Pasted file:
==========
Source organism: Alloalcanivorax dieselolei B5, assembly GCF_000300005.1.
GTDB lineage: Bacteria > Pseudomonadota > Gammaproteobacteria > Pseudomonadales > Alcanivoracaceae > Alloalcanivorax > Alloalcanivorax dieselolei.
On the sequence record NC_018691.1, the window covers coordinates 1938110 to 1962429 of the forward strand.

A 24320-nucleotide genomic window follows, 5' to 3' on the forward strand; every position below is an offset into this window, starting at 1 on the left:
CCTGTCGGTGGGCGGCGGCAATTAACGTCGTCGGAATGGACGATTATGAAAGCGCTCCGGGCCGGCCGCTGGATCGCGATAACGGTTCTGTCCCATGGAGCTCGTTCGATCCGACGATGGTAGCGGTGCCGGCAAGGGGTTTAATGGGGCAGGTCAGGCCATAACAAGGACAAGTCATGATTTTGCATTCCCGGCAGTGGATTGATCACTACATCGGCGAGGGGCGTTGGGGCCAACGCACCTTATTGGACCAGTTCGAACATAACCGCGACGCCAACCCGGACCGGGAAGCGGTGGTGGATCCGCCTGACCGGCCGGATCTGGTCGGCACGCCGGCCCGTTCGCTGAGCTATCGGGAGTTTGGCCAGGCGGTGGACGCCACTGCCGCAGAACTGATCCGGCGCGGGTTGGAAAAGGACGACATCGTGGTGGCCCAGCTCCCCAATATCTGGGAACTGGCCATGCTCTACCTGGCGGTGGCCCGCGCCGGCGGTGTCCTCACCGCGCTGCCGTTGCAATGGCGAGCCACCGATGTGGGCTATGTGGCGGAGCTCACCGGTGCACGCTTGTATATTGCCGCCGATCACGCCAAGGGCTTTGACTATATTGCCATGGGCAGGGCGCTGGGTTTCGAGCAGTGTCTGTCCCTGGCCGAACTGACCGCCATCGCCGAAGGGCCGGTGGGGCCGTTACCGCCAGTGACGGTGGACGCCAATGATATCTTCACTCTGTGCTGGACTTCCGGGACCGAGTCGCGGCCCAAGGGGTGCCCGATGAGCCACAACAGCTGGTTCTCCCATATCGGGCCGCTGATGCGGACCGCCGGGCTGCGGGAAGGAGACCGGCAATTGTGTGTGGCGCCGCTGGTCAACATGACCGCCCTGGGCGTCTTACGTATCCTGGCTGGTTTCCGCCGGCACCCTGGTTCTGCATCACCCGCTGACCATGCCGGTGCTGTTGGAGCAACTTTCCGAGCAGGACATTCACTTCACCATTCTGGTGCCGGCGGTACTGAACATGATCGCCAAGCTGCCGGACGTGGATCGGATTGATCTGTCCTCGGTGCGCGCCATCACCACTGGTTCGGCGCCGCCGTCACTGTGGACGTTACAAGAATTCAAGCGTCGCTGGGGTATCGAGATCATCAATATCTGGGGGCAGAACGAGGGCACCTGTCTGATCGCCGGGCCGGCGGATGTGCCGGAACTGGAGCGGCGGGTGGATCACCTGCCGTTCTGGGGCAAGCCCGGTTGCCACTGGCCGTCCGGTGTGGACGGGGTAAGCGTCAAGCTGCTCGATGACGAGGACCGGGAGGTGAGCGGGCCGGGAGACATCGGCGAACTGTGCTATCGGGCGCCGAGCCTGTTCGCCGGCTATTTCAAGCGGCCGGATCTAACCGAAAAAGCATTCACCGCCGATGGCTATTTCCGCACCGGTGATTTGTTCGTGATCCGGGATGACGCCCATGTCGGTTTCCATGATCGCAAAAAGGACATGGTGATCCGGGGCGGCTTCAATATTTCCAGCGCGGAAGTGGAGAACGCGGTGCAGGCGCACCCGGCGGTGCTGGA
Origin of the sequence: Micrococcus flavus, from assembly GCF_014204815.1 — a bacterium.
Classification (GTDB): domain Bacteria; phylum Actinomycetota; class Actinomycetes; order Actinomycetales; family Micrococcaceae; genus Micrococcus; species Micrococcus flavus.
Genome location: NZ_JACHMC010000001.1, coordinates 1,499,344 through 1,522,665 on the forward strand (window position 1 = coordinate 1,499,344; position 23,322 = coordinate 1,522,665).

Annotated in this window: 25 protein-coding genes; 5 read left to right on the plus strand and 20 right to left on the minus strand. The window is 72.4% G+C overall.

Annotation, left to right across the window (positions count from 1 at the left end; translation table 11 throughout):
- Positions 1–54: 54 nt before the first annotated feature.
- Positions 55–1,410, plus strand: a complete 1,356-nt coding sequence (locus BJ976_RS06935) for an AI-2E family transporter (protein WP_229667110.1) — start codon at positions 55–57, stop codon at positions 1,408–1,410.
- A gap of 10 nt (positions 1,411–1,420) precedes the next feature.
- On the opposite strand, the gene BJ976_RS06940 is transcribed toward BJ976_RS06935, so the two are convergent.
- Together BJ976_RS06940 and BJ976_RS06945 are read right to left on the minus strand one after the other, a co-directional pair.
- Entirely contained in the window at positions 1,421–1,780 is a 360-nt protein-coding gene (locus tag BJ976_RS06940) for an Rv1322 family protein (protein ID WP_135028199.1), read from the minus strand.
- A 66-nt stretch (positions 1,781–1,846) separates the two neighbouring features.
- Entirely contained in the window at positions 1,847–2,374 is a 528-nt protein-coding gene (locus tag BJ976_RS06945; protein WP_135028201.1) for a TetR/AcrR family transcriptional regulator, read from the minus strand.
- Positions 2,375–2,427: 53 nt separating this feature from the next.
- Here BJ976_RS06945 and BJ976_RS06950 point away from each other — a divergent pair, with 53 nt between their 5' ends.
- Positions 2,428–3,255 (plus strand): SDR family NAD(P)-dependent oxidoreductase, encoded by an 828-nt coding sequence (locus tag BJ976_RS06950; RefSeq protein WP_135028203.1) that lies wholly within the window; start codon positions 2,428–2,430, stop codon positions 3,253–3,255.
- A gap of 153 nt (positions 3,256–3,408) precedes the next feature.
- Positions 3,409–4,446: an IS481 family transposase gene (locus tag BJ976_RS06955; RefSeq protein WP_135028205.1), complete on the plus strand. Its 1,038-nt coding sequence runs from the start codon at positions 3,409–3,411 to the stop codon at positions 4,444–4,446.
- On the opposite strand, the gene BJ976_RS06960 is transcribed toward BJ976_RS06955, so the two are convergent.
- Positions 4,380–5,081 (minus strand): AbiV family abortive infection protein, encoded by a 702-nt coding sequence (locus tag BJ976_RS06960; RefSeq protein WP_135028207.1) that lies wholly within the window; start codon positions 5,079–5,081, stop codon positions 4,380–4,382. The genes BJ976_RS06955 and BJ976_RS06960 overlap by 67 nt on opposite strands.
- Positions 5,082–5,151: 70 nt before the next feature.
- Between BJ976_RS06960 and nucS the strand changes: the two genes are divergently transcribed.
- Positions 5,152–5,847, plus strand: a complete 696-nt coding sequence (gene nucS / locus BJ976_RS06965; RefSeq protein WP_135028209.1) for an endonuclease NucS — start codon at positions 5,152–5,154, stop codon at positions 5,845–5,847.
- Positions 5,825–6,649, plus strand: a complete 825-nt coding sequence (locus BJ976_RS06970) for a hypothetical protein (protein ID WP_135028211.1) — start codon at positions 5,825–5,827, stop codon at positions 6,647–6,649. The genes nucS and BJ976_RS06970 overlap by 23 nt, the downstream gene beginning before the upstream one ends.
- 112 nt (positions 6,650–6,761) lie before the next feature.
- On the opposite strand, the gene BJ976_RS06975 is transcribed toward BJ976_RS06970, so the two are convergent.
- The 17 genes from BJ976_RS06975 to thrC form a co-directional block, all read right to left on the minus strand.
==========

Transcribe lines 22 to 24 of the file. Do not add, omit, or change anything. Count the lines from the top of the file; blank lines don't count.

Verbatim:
- A gap of 153 nt (positions 3,256–3,408) precedes the next feature.
- Positions 3,409–4,446: an IS481 family transposase gene (locus tag BJ976_RS06955; RefSeq protein WP_135028205.1), complete on the plus strand. Its 1,038-nt coding sequence runs from the start codon at positions 3,409–3,411 to the stop codon at positions 4,444–4,446.
- On the opposite strand, the gene BJ976_RS06960 is transcribed toward BJ976_RS06955, so the two are convergent.